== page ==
One of the most arresting, even fantastical, passages for me came with the opening Latin ensemble. The sense of fantasy – not in the debased, modern usage – was as much instrumental as it was vocal, and in any case the border, in the best music-theatre tradition, was far from clear. Highly rhythmical, colourful exuberance played intriguingly with this particular acoustic. The London Sinfonietta and EXAUDI, both on typically outstanding form, were certainly not especially large of number, the latter only eight, but the ‘scale’ of work and performance sounded much larger. At times, one might have been forgiven for hearing a full-scale orchestra rather than ensemble, even if one should accept that distinction. A sense of falling away, of dissolution, more than once put me in mind of Wozzeck; but that was perhaps just me finding my bearings.  Swimming against the tide as the instrumental music sometimes seemed to be, Isabelle Menke’s role as speaker took different routes, sometimes connecting, sometimes at odds. At any rate, and not only because it opens with ‘ich höre das Feuer,’ it proved equally incendiary, paving the way for further musico-dramatic development – if I may borrow so Classical a term – in the wordless second scene.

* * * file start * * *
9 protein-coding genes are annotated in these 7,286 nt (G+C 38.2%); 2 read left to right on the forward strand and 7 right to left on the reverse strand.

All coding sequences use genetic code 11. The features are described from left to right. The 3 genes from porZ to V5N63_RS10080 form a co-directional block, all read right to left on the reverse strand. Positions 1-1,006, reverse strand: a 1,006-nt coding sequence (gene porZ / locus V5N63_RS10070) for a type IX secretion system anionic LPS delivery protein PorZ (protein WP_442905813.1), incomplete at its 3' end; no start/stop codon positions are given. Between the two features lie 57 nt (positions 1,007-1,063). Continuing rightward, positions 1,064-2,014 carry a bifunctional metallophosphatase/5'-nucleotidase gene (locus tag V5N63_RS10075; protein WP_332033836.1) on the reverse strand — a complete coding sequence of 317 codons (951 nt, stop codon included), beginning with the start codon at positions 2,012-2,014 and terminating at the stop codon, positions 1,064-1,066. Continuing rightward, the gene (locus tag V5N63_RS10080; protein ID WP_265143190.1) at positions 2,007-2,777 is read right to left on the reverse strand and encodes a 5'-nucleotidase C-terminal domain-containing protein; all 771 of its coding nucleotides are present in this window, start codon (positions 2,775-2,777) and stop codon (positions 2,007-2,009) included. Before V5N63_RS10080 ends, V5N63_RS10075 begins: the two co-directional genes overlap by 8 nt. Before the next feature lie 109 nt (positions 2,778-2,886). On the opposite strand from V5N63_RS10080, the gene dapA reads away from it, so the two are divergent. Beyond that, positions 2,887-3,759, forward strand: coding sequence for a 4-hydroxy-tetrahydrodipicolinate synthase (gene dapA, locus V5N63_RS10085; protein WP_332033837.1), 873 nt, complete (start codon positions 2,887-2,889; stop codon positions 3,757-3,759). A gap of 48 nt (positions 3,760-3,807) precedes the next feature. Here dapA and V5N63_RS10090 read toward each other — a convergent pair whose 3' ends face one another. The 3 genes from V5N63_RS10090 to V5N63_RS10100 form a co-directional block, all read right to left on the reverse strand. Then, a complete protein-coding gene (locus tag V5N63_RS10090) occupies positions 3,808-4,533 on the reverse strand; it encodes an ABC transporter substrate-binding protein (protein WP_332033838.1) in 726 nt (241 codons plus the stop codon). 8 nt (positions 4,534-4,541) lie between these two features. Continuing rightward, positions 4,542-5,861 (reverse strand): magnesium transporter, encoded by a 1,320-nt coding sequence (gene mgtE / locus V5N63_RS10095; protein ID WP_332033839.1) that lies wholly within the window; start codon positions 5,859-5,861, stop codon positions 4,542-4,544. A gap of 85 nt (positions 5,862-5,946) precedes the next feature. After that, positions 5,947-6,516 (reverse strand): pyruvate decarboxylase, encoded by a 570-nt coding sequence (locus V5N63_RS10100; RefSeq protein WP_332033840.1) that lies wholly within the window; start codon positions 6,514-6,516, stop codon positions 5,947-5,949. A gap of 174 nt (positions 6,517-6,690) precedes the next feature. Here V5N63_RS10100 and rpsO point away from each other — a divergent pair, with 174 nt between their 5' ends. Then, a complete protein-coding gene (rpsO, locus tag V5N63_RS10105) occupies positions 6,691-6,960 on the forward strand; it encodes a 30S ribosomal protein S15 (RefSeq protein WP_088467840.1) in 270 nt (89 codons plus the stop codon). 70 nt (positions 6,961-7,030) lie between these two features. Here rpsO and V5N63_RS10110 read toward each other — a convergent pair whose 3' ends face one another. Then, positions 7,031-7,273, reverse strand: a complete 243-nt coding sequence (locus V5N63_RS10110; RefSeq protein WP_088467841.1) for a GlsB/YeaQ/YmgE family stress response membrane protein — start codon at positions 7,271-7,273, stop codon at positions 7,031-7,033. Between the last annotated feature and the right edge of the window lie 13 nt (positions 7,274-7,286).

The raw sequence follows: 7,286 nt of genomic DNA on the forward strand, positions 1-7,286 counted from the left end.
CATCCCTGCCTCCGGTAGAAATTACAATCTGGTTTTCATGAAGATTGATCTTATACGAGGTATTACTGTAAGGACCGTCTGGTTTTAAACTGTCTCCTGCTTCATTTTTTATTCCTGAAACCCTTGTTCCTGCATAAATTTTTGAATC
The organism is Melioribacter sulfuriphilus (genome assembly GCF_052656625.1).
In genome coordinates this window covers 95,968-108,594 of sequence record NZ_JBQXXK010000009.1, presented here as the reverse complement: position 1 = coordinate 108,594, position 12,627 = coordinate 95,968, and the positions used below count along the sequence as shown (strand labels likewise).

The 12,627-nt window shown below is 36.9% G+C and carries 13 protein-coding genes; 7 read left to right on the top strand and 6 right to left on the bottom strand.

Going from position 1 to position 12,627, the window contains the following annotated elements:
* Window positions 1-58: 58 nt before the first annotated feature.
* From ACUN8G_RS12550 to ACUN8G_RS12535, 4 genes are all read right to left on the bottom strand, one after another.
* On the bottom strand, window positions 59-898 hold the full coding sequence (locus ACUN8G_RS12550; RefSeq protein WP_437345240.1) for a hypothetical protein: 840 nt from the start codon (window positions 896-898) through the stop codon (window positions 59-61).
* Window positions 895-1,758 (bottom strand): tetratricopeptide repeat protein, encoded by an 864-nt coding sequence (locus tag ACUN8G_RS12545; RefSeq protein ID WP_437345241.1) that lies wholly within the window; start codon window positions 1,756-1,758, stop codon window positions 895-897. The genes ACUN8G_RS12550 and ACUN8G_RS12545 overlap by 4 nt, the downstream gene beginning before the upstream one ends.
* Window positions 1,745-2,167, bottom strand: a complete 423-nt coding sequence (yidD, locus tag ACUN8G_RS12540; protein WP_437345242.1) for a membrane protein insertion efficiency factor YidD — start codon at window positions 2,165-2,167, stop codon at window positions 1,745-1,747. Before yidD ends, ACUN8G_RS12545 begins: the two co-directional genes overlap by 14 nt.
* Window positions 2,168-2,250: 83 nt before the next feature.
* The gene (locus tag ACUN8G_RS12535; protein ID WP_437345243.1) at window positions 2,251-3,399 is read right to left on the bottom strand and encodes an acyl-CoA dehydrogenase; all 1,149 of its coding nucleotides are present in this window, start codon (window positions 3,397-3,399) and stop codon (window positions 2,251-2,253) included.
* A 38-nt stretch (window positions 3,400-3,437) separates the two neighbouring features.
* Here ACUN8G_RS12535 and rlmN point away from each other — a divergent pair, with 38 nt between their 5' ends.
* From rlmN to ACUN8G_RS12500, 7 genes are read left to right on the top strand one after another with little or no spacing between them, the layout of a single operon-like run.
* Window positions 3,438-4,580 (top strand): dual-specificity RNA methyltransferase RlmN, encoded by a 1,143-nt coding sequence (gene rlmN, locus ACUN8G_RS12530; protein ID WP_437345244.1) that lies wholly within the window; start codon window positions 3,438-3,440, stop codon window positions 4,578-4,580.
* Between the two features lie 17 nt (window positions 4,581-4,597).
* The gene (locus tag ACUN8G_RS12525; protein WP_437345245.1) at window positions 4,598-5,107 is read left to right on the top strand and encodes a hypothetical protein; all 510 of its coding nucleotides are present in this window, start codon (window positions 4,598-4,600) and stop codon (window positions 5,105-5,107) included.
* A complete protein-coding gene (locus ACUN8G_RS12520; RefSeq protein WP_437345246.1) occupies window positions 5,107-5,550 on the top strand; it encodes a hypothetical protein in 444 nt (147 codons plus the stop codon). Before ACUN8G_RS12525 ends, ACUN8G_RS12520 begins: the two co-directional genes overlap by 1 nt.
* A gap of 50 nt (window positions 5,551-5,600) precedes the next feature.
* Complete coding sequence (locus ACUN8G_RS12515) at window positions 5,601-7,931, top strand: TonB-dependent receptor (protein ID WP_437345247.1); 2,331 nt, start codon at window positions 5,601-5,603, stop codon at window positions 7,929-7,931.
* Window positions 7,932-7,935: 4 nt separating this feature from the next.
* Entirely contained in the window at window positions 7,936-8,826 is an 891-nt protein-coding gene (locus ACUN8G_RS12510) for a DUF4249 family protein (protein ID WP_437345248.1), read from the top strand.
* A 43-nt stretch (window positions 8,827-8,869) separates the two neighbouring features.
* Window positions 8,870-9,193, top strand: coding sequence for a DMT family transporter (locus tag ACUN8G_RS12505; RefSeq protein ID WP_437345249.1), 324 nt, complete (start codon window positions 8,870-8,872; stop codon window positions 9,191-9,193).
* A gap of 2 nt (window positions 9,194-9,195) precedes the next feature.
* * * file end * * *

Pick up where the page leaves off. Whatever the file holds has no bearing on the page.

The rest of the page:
An intriguing reinvention of recitative as well as Sprechstimme was suggested in the third scene, a pulsating instrumental tapestry both backcloth and participant. Instruments came close to speech, and vice versa. A quite different sound-world and sensibility were experienced in the short fourth scene. I do not think it was just the Italian language that made me think of Nono and Sciarrino, although that doubtless did no harm. A whistling riot of sound seemed to encapsulate the concept both of scene and work. Oh! Vi doveva pur essere, sulla terra di tutti i dolori, un giardino profondo, lontano, silente… One found the silence of that garden in sound, in music, not in silence: a liminality, perhaps, one might compare to Fama’s house. That sense of the numinous could be traced, albeit in different form, into the fifth scene. It was almost pictorial, at times, but the ‘almost’ was as important as the ‘pictorial’. Post-Romantic? Doubtless; for we all are, are we not? The experience remained fresh, though.